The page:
:: :: ::
Senator Martin went in looking good. Her navy suit breathed power. She had put some starch on Gossage too.
Dr. Lecter sat alone in the middle of the room, in a stout oak armchair bolted to the floor. A blanket covered his straitjacket and leg restraints and concealed the fact that he was chained to the chair. But he still wore the hockey mask the kept him from biting.
Why? the Senator wondered. The idea had been to permit Dr. Lecter some dignity in an office setting. Senator Martin gave Chilton a look and turned to Gossage for papers.
Chilton went behind Dr. Lecter and, with a glance at the camera, undid the straps and removed the mask with a flourish.
“Senator Martin, meet Dr. Hannibal Lecter.”
Seeing what Dr. Chilton had done for showmanship frightened Senator Martin as much as anything that had happened since her daughter disappeared. Any confidence she might have had in Chilton’s judgment was replaced with the cold fear that he was a fool.
She’d have to wing it.
A lock of Dr. Lecter’s hair fell between his maroon eyes. He was as pale as the mask. Senator Martin and Hannibal Lecter considered each other: one extremely bright, the other not measurable by any means known to man.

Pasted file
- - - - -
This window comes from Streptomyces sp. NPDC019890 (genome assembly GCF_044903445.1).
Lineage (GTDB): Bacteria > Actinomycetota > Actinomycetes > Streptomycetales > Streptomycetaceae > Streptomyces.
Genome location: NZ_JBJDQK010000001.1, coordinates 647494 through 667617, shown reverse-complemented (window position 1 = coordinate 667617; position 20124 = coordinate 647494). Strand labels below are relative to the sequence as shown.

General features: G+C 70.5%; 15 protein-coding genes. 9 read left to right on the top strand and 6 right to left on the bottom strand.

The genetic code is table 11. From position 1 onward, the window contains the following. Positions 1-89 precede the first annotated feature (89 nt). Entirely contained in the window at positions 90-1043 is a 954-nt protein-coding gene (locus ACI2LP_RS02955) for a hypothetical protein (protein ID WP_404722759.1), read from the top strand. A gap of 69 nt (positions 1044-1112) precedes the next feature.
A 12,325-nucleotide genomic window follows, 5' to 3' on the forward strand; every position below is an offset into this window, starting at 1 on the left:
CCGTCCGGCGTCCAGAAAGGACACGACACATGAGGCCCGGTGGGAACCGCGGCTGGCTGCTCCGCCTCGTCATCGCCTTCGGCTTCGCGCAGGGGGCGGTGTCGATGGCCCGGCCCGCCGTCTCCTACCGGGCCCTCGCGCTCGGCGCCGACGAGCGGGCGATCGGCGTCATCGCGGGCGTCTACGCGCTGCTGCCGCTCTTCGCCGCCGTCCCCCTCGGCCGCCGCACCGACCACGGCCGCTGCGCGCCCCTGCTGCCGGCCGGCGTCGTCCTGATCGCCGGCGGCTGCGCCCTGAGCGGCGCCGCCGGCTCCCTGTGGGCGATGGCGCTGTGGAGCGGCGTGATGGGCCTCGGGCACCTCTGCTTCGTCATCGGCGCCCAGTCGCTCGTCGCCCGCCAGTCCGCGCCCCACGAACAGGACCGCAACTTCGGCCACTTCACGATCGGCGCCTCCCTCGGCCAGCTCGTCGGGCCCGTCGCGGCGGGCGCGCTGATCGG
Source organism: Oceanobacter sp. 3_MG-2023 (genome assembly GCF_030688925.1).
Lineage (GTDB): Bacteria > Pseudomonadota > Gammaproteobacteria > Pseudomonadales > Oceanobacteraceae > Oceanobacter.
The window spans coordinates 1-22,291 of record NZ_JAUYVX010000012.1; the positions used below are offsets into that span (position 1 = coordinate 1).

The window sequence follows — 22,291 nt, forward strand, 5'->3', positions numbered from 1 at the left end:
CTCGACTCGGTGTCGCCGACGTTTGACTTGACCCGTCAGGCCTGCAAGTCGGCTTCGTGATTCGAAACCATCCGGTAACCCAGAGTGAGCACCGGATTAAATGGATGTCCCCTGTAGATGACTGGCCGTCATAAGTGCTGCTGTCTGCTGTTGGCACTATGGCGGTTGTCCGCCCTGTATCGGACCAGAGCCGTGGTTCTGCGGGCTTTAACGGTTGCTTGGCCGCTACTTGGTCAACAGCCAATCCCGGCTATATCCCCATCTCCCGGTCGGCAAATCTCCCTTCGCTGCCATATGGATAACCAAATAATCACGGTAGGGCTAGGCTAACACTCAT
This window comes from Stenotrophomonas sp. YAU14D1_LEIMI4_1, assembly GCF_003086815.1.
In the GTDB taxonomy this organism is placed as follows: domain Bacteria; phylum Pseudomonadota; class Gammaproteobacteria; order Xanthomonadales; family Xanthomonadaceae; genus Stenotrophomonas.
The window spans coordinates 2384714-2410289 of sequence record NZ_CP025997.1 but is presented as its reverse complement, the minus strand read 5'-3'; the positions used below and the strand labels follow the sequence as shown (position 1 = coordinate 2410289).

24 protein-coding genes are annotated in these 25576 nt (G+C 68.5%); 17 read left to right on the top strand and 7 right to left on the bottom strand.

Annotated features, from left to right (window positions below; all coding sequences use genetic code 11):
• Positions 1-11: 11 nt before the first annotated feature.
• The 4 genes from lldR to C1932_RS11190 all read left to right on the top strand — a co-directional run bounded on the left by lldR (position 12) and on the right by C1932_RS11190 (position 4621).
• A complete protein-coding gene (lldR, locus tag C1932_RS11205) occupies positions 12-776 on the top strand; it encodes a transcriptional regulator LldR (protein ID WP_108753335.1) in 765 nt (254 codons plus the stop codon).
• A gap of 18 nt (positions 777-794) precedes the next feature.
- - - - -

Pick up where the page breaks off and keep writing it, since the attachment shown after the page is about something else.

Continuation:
The Silence of the Lambs
Thomas Harris, 1988
:: :: ::
Who hasn’t had a fool in their lives? In their desperate search for validation, these characters will command all they can, which on occasion will include our presence. But never mind the fool: in and of himself he is inconsequential. Sure they meddle and complicate things, and make no mistake, they can be destructive, but chaos is order ineffable: in facilitating encounters of all sorts they act as the catalyst for change. Much can be gained from being drawn from time to time to places where rules—particularly ours—are being broken. There, a great experiment is carried out both on our behalf and in spite of our efforts to stop it. The mistake most often made when wandering into a fool’s reach is attempting to draw conclusions from the experience before it’s time.
As for the fool himself, not much can be said other than everyone’s fares to the chaos are charged on his account. In The Silence of the Lambs, Thomas Harris does us a sinister, yet amusing service, delivered perhaps more satisfyingly by the film than the novel. Chilton’s ultimate fate is our guilt and pleasure, leaning to the latter as it hints at a tantalizing possibility: a particular life form may experience a great deal of injustice during its existence, but the universe, in the end, balances itself out quite nicely.
With that thought, I leave you. I’m having an old friend for dinner…
:: :: ::
:: :: ::